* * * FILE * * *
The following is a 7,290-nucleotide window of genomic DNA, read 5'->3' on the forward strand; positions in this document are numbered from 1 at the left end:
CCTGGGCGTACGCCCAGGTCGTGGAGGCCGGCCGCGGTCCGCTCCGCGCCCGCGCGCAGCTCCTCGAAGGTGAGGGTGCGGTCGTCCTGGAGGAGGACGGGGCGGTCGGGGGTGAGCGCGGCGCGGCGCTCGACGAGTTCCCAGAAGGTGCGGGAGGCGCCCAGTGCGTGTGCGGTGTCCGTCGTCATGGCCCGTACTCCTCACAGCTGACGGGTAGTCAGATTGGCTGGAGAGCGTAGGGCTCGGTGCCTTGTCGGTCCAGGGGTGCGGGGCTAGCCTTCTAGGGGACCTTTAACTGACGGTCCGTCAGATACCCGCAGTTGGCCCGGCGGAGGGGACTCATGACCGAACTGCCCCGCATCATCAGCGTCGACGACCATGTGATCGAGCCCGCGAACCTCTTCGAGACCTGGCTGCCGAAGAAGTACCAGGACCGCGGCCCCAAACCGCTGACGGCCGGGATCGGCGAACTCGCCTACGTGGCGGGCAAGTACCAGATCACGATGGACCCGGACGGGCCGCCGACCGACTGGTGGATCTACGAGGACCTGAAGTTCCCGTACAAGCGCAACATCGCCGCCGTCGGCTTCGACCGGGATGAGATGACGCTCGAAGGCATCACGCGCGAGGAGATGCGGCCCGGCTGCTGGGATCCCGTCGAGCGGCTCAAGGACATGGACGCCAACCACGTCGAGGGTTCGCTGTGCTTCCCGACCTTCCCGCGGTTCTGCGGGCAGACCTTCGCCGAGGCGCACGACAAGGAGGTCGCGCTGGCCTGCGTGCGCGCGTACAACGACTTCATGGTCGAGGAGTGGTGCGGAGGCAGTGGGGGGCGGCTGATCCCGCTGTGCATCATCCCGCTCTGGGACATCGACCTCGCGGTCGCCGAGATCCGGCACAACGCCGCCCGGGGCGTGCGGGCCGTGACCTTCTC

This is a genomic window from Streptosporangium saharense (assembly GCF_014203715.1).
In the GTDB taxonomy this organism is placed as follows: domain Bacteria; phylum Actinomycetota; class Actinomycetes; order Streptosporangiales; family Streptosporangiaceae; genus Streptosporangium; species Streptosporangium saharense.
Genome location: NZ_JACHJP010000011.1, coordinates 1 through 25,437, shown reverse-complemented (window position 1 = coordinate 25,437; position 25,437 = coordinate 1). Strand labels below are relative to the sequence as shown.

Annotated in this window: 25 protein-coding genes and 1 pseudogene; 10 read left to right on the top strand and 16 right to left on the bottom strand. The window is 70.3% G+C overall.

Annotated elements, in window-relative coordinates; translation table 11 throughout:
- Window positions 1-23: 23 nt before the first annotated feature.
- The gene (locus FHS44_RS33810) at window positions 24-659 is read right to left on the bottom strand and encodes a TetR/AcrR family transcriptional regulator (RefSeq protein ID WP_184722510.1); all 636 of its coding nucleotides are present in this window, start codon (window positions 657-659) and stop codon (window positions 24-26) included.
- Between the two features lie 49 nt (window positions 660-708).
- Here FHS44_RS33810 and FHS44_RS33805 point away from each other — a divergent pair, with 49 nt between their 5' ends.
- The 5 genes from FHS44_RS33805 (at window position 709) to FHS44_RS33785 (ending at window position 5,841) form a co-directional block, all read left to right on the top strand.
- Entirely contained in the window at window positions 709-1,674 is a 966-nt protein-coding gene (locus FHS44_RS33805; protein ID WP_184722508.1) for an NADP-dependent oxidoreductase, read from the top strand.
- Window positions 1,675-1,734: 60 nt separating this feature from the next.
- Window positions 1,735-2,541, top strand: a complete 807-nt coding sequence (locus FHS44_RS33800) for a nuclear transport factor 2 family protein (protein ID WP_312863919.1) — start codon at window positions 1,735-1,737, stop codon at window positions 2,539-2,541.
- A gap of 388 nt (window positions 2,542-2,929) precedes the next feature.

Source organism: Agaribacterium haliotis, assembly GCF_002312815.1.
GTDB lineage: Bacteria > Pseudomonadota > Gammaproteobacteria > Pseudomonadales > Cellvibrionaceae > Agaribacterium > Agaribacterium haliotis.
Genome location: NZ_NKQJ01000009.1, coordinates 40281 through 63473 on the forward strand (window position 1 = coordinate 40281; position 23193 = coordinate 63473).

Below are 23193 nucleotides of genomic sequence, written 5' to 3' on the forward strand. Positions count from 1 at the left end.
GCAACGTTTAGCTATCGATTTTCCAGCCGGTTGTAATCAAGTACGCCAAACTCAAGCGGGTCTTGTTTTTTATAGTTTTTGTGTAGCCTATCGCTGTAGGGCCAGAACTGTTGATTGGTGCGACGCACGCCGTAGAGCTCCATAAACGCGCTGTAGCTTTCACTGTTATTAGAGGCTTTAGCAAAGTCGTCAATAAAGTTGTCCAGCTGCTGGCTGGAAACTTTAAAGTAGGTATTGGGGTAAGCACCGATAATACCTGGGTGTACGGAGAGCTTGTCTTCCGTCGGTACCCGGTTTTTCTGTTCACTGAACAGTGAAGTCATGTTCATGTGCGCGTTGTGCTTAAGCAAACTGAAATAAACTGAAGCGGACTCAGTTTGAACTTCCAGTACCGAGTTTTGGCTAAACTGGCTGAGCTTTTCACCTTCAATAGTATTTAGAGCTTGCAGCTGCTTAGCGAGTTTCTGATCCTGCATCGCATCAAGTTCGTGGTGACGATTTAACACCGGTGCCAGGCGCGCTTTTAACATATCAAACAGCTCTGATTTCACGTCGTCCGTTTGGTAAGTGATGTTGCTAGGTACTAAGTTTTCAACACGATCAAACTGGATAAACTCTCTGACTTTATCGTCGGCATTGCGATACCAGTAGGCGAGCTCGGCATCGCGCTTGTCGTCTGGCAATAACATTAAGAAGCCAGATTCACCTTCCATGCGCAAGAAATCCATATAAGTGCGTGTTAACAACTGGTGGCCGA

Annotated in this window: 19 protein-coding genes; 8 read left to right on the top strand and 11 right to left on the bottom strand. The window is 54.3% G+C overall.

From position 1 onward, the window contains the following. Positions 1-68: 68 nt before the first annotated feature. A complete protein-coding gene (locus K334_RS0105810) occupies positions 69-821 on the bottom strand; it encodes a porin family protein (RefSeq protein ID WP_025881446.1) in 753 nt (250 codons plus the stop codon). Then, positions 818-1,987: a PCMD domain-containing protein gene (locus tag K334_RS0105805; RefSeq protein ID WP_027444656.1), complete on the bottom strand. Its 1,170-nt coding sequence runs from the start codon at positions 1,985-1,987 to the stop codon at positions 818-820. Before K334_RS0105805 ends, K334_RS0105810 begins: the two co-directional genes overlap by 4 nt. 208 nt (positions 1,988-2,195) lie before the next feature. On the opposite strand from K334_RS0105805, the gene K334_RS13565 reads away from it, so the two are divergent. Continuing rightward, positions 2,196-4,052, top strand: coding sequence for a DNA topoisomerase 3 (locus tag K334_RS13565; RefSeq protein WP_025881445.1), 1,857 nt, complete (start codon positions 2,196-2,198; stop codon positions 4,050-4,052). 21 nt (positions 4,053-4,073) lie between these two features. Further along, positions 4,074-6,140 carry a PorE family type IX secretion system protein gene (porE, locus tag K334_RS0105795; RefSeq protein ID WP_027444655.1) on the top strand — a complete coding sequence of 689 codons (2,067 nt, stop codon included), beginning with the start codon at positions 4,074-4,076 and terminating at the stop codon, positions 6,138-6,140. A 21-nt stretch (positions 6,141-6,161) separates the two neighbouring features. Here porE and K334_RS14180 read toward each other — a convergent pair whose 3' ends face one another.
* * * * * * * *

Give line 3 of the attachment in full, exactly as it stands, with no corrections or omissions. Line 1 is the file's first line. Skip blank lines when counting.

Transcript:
This is a genomic window from Streptosporangium saharense (assembly GCF_014203715.1).